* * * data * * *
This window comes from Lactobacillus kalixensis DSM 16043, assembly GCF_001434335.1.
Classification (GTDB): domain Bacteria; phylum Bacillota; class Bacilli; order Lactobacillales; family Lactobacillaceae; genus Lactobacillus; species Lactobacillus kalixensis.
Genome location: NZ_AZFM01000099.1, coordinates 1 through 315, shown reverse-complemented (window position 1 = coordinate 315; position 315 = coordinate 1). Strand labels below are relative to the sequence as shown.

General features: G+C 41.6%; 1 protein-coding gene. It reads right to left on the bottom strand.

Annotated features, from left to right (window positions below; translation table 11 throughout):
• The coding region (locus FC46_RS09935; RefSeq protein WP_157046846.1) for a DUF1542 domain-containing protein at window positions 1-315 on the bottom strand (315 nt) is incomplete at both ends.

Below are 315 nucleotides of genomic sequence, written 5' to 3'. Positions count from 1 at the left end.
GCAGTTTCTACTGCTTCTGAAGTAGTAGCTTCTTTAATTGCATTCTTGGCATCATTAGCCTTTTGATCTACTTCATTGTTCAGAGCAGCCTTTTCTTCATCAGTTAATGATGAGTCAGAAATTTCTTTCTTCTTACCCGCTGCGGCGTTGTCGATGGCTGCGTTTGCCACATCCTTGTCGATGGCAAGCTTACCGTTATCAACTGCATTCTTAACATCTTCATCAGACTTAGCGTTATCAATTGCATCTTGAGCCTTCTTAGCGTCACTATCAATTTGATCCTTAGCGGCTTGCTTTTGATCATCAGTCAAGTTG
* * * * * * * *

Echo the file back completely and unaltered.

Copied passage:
This window comes from Lactobacillus kalixensis DSM 16043, assembly GCF_001434335.1.
Classification (GTDB): domain Bacteria; phylum Bacillota; class Bacilli; order Lactobacillales; family Lactobacillaceae; genus Lactobacillus; species Lactobacillus kalixensis.
Genome location: NZ_AZFM01000099.1, coordinates 1 through 315, shown reverse-complemented (window position 1 = coordinate 315; position 315 = coordinate 1). Strand labels below are relative to the sequence as shown.

General features: G+C 41.6%; 1 protein-coding gene. It reads right to left on the bottom strand.

Annotated features, from left to right (window positions below; translation table 11 throughout):
• The coding region (locus FC46_RS09935; RefSeq protein WP_157046846.1) for a DUF1542 domain-containing protein at window positions 1-315 on the bottom strand (315 nt) is incomplete at both ends.

Below are 315 nucleotides of genomic sequence, written 5' to 3'. Positions count from 1 at the left end.
GCAGTTTCTACTGCTTCTGAAGTAGTAGCTTCTTTAATTGCATTCTTGGCATCATTAGCCTTTTGATCTACTTCATTGTTCAGAGCAGCCTTTTCTTCATCAGTTAATGATGAGTCAGAAATTTCTTTCTTCTTACCCGCTGCGGCGTTGTCGATGGCTGCGTTTGCCACATCCTTGTCGATGGCAAGCTTACCGTTATCAACTGCATTCTTAACATCTTCATCAGACTTAGCGTTATCAATTGCATCTTGAGCCTTCTTAGCGTCACTATCAATTTGATCCTTAGCGGCTTGCTTTTGATCATCAGTCAAGTTG